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RichM

An Englishman's Home Is A Broom Cupboard

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THERE ARE ENOUGH BLO*DY HOUSES.

ITS A SPECULATIVE BUBBLE NOT RELATED AT ALL TO THE HOUSING SUPPLY.

IS ANYONE HERE HOMELESS? NO THEY ARE SO**ING NOT

SORRY

THAT STORY WAS BULLISH SPIN, THERE IS NO SHORTAGE.

PEOPLE ARE PAYING TOO MUCH

Edited by apom

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If there was a shortage of houses the housing market would be booming. The fact that the best bull reports show that the market is heading for a 'soft landing' (yeah, right), throws the argument out of the window. Simple supply and demand.

There is a shortage of affordable housing because of over zealous ramping up of the market.

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Oh dear christ, for once somebody has taken some notice of my signature message! ;)

Mind you, Alan W. Evans was saying this over 15 years ago but still we have density targets deemed cruel if applied to cattle.

The report is here.

Edited by BuyingBear

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THAT STORY WAS BULLISH SPIN, THERE IS NO SHORTAGE.

PEOPLE ARE PAYING TOO MUCH

Any boom leads to the inefficient allocation of assets, such as second homes, holiday homes, BTL, flipping, etc.

However, the levels of building have been below household formation levels for well over a decade, so there is a real shortage despite all that, but not enough to explain away this madness.

This is a longterm problem and doesn't explain the last 5 years, the recent boom is purely a monetary problem, demand hasn't risen 150% as prices have done, population figures obviously haven't grown anything like that, despite immigration. However, prices are set on the margins and determined by perceived value (such as perceived shortage). Every good bubble needs a germ of truth behind it, and supply is that factor, much like the development of the net being significant... just not significant enough to justify the bubble frenzy we saw in the dotcom era.

The point being made is not just about numbers but the quality and location of new build, which are tiny in horrible brownfield locations at high density. All this is thanks to government decree resulting from undue influence held by some lobby groups that blatantly lie about the true allocation of land in this country, hence the constant crisis of the "greenbelt"... despite the fact we have more than ever before.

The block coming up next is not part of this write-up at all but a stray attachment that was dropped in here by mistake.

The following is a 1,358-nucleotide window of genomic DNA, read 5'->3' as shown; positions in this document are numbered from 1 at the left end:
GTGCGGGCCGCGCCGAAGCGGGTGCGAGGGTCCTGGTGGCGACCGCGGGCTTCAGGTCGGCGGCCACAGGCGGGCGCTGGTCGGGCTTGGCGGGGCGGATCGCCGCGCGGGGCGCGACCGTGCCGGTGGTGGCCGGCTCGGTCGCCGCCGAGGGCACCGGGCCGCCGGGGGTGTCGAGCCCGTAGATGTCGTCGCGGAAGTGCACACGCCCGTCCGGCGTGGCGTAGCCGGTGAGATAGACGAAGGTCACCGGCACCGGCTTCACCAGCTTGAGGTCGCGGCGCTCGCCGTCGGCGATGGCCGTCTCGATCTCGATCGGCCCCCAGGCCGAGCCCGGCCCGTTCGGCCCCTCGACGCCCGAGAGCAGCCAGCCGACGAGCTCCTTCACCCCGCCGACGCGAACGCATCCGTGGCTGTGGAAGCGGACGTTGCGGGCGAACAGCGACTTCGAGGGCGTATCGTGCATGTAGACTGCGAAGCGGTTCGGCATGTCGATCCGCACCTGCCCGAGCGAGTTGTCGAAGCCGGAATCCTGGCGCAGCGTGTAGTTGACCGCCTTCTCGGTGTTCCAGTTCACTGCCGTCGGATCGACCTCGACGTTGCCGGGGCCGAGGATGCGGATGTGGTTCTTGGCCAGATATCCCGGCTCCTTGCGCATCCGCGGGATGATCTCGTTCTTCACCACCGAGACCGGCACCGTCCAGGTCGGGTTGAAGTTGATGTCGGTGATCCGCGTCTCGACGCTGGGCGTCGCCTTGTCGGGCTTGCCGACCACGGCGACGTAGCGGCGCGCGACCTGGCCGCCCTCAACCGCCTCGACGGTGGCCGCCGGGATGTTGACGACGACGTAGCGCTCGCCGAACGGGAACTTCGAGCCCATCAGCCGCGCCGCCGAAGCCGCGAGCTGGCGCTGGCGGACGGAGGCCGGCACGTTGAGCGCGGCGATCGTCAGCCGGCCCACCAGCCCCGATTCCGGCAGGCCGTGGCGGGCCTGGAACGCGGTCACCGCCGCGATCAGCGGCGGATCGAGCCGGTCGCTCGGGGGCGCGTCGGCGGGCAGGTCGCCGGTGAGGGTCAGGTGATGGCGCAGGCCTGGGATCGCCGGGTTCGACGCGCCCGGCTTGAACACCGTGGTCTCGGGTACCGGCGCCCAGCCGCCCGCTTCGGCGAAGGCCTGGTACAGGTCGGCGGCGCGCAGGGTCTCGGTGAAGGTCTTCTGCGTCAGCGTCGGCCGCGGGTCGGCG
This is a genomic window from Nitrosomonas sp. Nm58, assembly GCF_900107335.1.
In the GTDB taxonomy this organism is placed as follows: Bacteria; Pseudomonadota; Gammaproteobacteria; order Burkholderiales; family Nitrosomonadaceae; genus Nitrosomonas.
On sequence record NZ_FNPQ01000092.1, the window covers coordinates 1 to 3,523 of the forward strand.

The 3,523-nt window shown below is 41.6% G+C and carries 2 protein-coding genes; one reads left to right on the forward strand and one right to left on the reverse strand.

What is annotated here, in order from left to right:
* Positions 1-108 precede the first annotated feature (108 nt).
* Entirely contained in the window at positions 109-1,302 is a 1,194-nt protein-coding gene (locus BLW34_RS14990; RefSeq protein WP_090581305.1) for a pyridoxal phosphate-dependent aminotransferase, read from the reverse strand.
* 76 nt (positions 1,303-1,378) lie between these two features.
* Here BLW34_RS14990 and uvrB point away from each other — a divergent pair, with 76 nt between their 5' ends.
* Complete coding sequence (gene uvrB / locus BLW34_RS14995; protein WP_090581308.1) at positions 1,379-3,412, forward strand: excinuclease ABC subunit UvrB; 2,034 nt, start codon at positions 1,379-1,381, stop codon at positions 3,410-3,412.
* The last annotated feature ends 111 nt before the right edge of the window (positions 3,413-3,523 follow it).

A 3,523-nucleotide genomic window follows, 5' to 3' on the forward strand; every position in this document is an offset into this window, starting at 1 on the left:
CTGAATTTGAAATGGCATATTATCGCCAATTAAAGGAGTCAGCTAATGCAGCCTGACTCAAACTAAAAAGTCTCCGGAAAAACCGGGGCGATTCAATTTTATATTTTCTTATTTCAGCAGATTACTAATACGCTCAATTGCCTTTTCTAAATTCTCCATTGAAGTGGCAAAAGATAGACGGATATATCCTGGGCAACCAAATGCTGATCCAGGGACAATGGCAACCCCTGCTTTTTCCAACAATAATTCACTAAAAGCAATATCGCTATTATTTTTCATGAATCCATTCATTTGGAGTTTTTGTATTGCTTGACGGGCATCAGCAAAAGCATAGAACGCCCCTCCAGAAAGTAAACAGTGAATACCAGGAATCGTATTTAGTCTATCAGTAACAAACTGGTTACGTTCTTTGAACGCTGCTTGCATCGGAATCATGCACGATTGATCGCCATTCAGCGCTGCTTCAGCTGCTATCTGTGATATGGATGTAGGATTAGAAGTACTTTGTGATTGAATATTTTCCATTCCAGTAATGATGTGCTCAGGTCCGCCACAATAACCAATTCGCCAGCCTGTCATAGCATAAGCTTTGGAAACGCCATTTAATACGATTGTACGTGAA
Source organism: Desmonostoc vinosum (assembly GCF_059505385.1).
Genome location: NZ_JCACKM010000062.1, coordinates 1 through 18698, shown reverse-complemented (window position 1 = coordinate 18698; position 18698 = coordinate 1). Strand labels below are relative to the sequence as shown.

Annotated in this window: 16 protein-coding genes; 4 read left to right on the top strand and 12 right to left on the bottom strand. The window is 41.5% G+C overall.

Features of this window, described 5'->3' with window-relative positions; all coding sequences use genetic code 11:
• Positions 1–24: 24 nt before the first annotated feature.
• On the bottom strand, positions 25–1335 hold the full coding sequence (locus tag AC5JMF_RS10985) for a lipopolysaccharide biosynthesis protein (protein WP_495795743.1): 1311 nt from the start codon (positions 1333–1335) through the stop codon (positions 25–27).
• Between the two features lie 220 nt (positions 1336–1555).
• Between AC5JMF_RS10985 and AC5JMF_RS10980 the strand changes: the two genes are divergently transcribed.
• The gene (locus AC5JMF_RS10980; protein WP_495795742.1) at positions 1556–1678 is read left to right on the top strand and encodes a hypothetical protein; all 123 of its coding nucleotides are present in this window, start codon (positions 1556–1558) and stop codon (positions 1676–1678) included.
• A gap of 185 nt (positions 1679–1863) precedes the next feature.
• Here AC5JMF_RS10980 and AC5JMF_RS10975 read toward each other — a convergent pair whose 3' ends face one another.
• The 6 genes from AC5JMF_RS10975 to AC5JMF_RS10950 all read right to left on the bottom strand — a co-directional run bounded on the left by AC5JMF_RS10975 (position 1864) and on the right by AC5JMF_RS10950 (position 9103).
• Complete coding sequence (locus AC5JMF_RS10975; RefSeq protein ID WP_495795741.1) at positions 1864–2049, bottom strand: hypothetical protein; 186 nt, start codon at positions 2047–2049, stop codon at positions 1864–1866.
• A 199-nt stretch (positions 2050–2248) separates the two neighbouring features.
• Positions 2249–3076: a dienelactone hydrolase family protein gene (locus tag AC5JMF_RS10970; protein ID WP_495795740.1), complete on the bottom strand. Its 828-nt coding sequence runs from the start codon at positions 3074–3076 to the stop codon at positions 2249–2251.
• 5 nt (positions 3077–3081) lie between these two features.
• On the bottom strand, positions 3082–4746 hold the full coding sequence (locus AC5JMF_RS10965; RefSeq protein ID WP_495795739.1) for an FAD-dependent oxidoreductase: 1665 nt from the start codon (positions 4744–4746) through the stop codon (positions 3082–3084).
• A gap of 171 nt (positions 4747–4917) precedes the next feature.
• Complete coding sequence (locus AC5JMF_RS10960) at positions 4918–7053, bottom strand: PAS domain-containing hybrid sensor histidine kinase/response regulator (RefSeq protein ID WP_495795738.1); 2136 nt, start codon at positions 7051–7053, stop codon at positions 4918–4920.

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THERE ARE ENOUGH BLO*DY HOUSES.

ITS A SPECULATIVE BUBBLE NOT RELATED AT ALL TO THE HOUSING SUPPLY.

IS ANYONE HERE HOMELESS? NO THEY ARE SO**ING NOT

SORRY

THAT STORY WAS BULLISH SPIN, THERE IS NO SHORTAGE.

PEOPLE ARE PAYING TOO MUCH

no, Apom, it's a speculative bubble AND a shortage combined!

I think you'll find the two aren't mutually exclusive and their coexistence has got us to where we are now.

Everywhere you look there are lots of inter-war houses , 50s,60s and 70s houses all on what were previously greenfield sites but building since then has faltered owing to much more restrictive planning..In fact all the nimbies I know live in houses built on greenfield sites in the past 80 years......

If 90% of our ''overcrowded'' island is undeveloped would it really hurt to cut this to 88% and met the housing needs of the population?

Edited by Michael

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I agree with Michael, there is *somewhat* of a shortage, which triggered the boom in the first place. Now the speculative boom is the main driver for HPI.

Obviously supply shortages cannot explain the whole boom, since the supply / demand demand balance has not changed that radically over the past 6-8 years, the period of most HPI.

The boom is about 80% speculative and 20% fundamental I think.

frugalista

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no, Apom, it's a speculative bubble AND a shortage combined!

Shortage explains the (relatively small) size of UK housing but not the price paid, particularly as a multiple of earnings.

If there was twice as much land available then I would still expect the average price to be in the region of 3.5x annual earnings, just that the average UK house would be a 5 bed detached rather than a 3 bed semi.